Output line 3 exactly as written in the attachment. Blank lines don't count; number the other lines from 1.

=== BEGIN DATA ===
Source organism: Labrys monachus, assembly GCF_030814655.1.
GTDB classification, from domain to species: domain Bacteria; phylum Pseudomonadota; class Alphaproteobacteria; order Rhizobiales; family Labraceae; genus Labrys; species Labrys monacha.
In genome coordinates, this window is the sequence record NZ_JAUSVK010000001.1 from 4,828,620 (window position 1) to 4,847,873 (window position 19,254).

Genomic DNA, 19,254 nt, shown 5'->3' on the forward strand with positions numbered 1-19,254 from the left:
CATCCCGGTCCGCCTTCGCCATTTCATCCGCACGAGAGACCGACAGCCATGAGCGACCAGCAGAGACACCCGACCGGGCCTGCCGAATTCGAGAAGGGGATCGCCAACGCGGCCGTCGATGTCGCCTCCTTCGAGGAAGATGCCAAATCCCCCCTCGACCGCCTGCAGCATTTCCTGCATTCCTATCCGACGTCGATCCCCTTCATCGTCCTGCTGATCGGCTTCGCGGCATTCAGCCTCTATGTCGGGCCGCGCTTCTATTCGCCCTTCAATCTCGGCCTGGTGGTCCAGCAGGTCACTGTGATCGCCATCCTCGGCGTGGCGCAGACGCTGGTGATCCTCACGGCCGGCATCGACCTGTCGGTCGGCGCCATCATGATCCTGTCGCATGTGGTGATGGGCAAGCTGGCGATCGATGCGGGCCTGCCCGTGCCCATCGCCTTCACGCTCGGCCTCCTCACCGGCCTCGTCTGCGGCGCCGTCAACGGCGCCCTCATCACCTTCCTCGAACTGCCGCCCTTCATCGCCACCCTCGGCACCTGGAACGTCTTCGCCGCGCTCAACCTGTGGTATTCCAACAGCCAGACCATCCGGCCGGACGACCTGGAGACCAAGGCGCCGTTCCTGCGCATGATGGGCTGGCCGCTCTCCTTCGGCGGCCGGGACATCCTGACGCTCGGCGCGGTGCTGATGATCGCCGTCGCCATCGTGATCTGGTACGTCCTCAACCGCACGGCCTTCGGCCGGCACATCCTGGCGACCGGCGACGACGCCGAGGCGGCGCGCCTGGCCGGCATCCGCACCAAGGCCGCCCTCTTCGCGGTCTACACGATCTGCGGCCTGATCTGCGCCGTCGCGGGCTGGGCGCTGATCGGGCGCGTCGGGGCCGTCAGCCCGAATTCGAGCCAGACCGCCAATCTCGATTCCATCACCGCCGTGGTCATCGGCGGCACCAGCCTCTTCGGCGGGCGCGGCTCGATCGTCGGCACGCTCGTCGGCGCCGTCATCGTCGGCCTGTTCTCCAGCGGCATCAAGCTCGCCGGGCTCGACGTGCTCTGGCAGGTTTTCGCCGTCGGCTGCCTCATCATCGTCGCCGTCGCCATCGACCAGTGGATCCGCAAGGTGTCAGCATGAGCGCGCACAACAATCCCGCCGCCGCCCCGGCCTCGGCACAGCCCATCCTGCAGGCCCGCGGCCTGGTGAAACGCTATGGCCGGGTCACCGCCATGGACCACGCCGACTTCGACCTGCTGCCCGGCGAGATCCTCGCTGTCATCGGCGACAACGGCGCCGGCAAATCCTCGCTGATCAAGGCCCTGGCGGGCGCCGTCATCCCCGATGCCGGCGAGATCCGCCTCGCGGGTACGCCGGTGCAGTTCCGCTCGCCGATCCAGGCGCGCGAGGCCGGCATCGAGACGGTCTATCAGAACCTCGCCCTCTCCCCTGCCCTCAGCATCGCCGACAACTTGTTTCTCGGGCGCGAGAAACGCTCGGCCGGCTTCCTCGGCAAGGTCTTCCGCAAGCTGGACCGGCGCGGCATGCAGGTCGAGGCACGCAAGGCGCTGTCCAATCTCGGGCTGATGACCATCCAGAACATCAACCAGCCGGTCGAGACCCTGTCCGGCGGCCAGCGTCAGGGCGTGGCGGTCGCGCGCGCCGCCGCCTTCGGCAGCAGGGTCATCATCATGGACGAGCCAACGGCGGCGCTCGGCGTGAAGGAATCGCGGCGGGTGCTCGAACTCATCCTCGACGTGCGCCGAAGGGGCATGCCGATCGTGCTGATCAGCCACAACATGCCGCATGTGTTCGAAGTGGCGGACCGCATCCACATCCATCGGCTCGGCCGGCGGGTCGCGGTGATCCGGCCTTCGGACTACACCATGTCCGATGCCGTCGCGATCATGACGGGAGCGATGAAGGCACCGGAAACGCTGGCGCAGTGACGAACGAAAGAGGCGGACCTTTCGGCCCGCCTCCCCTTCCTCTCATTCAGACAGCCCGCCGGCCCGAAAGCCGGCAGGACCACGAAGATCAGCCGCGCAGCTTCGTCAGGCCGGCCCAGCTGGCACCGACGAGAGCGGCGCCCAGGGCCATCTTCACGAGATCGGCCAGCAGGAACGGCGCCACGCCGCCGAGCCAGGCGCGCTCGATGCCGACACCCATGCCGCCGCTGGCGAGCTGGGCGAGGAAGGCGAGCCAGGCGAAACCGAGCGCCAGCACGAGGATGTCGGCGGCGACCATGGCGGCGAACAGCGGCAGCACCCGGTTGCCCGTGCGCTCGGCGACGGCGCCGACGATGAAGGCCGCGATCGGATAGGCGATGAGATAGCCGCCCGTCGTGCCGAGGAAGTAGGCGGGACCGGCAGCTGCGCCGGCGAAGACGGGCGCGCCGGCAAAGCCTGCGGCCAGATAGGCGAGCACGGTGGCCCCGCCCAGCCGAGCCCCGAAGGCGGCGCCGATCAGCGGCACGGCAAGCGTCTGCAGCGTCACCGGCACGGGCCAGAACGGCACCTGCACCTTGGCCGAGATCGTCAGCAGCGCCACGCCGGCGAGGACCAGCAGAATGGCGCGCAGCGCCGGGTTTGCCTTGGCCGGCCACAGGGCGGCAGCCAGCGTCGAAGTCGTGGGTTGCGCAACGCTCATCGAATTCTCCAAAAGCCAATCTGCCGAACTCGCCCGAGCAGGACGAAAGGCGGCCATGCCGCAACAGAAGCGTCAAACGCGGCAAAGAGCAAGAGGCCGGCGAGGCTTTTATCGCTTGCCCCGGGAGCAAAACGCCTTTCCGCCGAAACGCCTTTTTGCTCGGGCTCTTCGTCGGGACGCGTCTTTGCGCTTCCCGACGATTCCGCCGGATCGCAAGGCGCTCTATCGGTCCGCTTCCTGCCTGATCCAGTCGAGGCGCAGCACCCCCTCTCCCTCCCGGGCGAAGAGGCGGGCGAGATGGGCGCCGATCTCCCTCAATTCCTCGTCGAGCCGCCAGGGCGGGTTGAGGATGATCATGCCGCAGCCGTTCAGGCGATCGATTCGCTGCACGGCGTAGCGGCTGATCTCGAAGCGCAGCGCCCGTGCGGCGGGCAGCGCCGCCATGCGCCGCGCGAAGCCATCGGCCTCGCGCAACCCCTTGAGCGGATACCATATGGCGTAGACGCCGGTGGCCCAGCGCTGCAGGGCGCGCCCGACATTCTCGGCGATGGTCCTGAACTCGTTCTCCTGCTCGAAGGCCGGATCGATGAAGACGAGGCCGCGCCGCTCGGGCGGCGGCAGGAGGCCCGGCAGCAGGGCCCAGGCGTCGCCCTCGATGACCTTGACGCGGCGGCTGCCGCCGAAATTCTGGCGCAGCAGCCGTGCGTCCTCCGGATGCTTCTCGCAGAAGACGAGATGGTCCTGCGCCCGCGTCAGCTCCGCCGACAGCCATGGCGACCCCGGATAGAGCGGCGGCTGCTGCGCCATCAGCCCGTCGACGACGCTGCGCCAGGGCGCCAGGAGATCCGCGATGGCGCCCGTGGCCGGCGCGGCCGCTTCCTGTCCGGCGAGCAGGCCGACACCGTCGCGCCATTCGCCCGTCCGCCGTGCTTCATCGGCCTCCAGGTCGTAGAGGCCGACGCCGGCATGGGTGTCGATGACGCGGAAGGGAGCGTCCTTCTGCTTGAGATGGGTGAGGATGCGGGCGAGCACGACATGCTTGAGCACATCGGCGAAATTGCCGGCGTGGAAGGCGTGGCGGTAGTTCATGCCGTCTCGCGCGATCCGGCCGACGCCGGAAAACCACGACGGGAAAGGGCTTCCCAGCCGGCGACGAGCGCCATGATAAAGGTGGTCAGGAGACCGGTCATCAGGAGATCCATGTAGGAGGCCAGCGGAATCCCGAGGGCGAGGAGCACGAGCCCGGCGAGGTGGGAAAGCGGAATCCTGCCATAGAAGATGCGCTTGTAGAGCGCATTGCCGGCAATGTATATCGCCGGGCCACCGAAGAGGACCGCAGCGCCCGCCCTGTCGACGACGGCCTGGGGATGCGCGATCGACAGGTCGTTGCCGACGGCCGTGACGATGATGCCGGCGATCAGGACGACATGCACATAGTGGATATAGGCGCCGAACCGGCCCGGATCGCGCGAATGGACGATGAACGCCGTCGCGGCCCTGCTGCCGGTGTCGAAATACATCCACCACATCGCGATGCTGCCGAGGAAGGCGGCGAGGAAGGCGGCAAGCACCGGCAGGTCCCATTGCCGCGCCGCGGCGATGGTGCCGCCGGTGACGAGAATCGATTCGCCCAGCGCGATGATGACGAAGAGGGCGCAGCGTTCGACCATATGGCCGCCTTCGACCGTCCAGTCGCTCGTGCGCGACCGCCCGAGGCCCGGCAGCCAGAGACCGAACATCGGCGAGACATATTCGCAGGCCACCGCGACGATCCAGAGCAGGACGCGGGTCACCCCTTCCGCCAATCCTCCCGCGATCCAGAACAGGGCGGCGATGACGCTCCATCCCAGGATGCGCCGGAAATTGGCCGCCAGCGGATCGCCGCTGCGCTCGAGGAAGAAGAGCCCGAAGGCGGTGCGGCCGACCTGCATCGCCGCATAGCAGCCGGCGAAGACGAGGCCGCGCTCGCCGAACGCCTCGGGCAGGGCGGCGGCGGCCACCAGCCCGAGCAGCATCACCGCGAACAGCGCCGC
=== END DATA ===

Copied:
In genome coordinates, this window is the sequence record NZ_JAUSVK010000001.1 from 4,828,620 (window position 1) to 4,847,873 (window position 19,254).